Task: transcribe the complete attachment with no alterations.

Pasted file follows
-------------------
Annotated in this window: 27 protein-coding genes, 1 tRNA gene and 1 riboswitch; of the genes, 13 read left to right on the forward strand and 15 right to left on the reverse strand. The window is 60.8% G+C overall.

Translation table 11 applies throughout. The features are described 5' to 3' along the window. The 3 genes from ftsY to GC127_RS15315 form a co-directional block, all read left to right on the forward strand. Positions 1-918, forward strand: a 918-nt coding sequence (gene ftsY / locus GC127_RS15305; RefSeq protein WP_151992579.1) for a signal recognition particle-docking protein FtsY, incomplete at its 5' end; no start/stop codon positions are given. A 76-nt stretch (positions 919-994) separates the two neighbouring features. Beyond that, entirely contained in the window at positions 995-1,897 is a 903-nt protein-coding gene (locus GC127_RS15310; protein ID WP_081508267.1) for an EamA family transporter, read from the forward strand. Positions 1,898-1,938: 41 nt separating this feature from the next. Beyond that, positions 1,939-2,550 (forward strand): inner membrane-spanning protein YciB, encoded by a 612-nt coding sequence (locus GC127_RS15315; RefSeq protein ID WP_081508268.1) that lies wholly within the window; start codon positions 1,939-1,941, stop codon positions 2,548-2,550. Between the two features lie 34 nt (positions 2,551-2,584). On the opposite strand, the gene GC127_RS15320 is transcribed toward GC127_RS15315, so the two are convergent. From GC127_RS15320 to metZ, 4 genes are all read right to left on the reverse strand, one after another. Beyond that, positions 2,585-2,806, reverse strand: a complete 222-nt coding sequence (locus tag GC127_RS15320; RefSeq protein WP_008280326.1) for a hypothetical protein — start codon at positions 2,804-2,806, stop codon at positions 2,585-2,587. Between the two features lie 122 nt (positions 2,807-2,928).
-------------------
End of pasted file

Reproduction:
Annotated in this window: 27 protein-coding genes, 1 tRNA gene and 1 riboswitch; of the genes, 13 read left to right on the forward strand and 15 right to left on the reverse strand. The window is 60.8% G+C overall.

Translation table 11 applies throughout. The features are described 5' to 3' along the window. The 3 genes from ftsY to GC127_RS15315 form a co-directional block, all read left to right on the forward strand. Positions 1-918, forward strand: a 918-nt coding sequence (gene ftsY / locus GC127_RS15305; RefSeq protein WP_151992579.1) for a signal recognition particle-docking protein FtsY, incomplete at its 5' end; no start/stop codon positions are given. A 76-nt stretch (positions 919-994) separates the two neighbouring features. Beyond that, entirely contained in the window at positions 995-1,897 is a 903-nt protein-coding gene (locus GC127_RS15310; protein ID WP_081508267.1) for an EamA family transporter, read from the forward strand. Positions 1,898-1,938: 41 nt separating this feature from the next. Beyond that, positions 1,939-2,550 (forward strand): inner membrane-spanning protein YciB, encoded by a 612-nt coding sequence (locus GC127_RS15315; RefSeq protein ID WP_081508268.1) that lies wholly within the window; start codon positions 1,939-1,941, stop codon positions 2,548-2,550. Between the two features lie 34 nt (positions 2,551-2,584). On the opposite strand, the gene GC127_RS15320 is transcribed toward GC127_RS15315, so the two are convergent. From GC127_RS15320 to metZ, 4 genes are all read right to left on the reverse strand, one after another. Beyond that, positions 2,585-2,806, reverse strand: a complete 222-nt coding sequence (locus tag GC127_RS15320; RefSeq protein WP_008280326.1) for a hypothetical protein — start codon at positions 2,804-2,806, stop codon at positions 2,585-2,587. Between the two features lie 122 nt (positions 2,807-2,928).